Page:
Journal of Gastrointestinal Disorders and Liver function
Role of Regulatory T Cells in the Helicobacter Pylori Infection
- 1Graduate Studies in Immunology, Faculty of Medicine, University of Zulia, Maracaibo, Venezuela
- 2Institute of Biological Research, Faculty of Medicine, University of Zulia, Maracaibo, Venezuela
Tania Beatriz Romero-Adrian, Graduate Studies in Immunology, Institute of Biological Research, Faculty of Medicine, University of Zulia, 69 B Avenue, 77 - 49th Streets, Panamericano Sector, Maracaibo, Venezuela, Tel: 58-0261–7532659; Fax: 58-0261-7533822; E-mail: email@example.com
Romero-Adrián, T.B., et al. Role of Regulatory T Cells in the Helicobacter Pylori Infection. (2016) J Gastrointest Disord Liver Func 2(3): 1-2.
© 2016 Romero-Adrián, T.B. This is an Open access article distributed under the terms of Creative Commons Attribution 4.0 International License.
KeywordsHelicobacter pylori; Immunosuppression; Virulent strains
Helicobacter pylori (H.pylori) is a gram-negative bacterium that affects more than half of the global human population. This microorganism shows variations in its geographical distribution and causes chronic gastritis, peptic ulcer, gastric adenocarcinoma and mucosa-associated lymphoid tissue lymphoma. Investigations have implicated regulatory T cells (Tregs) in the pathogenesis of the H.pylori infection. Treg cells suppress excessive activation of CD4 as well as CD8 for controlling gastric inflammation and persistent colonization of the bacterium[1,2].
Studies have demonstrated that H.pylori-infected individuals have increased frequencies of CD4 CD25high T cells in both the stomach and duodenal mucosa compared to uninfected controls. These cells express FOXP3, a key gene for the development and function of regulatory T cells, as well as high levels of the cytotoxic T lymphocyte-associated antigen 4 (CTLA-4) proteins. Mucosal CD4 CD25high T cells are present in individuals with asymptomatic H.pylori infections as well as in duodenal ulcer patients. The frequencies of CD4 CD25high cells are also increased in the stomachs of H.pylori-infected patients with gastric adenocarcinoma. These findings suggest that regulatory T cells may suppress mucosal immune responses and thereby contribute to the persistence of H.pylori infections. Researchers has demonstrated that the number of Tregs is elevated and positively correlated with histological grade of chronic gastritis, atrophic gastritis and adenocarcinoma, but is decreased and negatively correlated with histological grade of intestinal metaplasia. However, the relationship between CD4 CD25 Tregs and precancerous lesions of the stomach remain unclear.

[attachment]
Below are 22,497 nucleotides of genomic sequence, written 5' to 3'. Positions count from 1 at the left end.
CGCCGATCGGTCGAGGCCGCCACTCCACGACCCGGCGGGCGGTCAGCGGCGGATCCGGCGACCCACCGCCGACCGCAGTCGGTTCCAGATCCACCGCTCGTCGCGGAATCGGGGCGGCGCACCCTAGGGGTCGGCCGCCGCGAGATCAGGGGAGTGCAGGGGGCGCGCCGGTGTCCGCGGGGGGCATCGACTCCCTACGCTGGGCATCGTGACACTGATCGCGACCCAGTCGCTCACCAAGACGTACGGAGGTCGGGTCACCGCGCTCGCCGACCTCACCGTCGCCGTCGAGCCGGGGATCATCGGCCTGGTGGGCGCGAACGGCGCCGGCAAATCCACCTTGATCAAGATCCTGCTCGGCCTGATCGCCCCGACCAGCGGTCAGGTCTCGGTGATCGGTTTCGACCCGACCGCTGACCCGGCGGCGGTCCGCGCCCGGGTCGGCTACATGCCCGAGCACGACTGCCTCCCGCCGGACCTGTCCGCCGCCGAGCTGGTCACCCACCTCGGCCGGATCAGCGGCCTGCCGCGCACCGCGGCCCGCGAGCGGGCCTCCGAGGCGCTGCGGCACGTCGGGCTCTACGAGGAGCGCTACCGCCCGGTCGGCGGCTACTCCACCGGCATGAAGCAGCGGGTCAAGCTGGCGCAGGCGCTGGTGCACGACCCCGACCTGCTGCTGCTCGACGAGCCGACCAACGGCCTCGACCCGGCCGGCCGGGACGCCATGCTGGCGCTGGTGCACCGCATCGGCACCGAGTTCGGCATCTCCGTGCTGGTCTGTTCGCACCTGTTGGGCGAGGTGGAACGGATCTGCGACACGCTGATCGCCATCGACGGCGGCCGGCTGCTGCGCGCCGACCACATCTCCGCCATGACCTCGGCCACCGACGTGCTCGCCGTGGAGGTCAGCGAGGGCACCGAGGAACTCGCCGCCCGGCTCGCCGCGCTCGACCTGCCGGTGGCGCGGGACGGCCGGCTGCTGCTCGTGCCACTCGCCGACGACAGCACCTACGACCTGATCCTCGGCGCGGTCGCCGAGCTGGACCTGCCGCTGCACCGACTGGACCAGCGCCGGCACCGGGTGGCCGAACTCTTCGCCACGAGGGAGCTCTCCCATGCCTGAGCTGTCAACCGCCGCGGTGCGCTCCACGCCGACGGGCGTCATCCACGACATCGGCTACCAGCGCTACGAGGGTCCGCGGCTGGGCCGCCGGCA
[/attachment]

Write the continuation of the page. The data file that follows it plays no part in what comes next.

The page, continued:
The inability of patients to clear H.pylori infections is a consequence of active immunosuppression and evasion mechanisms of bacteria. Many immune factors are involved: Dendritic cells (DCs) exhaustion by chronic exposure of these cells to H.pylori, influence of the immunosuppressive cytokines secreted by Tregs cells, mast cells that change the gastric mucosal environments among others. Regulations of the Th17/Treg and Th1/Treg balances are important in the response immune in the H.pylori infection. Depending of the functional activity and the secretion of cytokines such as Transforming Growth Factor-β and Interleukin-10, the Tregs cells exert their immunosuppressive effects on other cellular phenotypes (Th1, Th2 and Th17). Therefore, to understand the development of Tregs during infection with H.pylori is crucial to interpret not only the immunopathogenic mechanisms involved but also multiple outcomes of the infection. The H.pylori infection is a multi-factorial pathology and each of the host (genetic and nutritional state) and bacterium (virulent strains and multiple strains) dependent factors have their influences on the immune system.
The identification of regulatory T cells and of their cytokines at the site of H.pylori infection in humans may also have important implications for the understanding of immune responses to other infections and also, the disruption of Treg function could contribute to the development of diverse autoimmune and inflammatory diseases. Nowadays, it is considered that the FOXp3 gen could be a therapeutic target to control of H.pylori infection take into consideration its participation in the development and function of Tregs cells[1,2].
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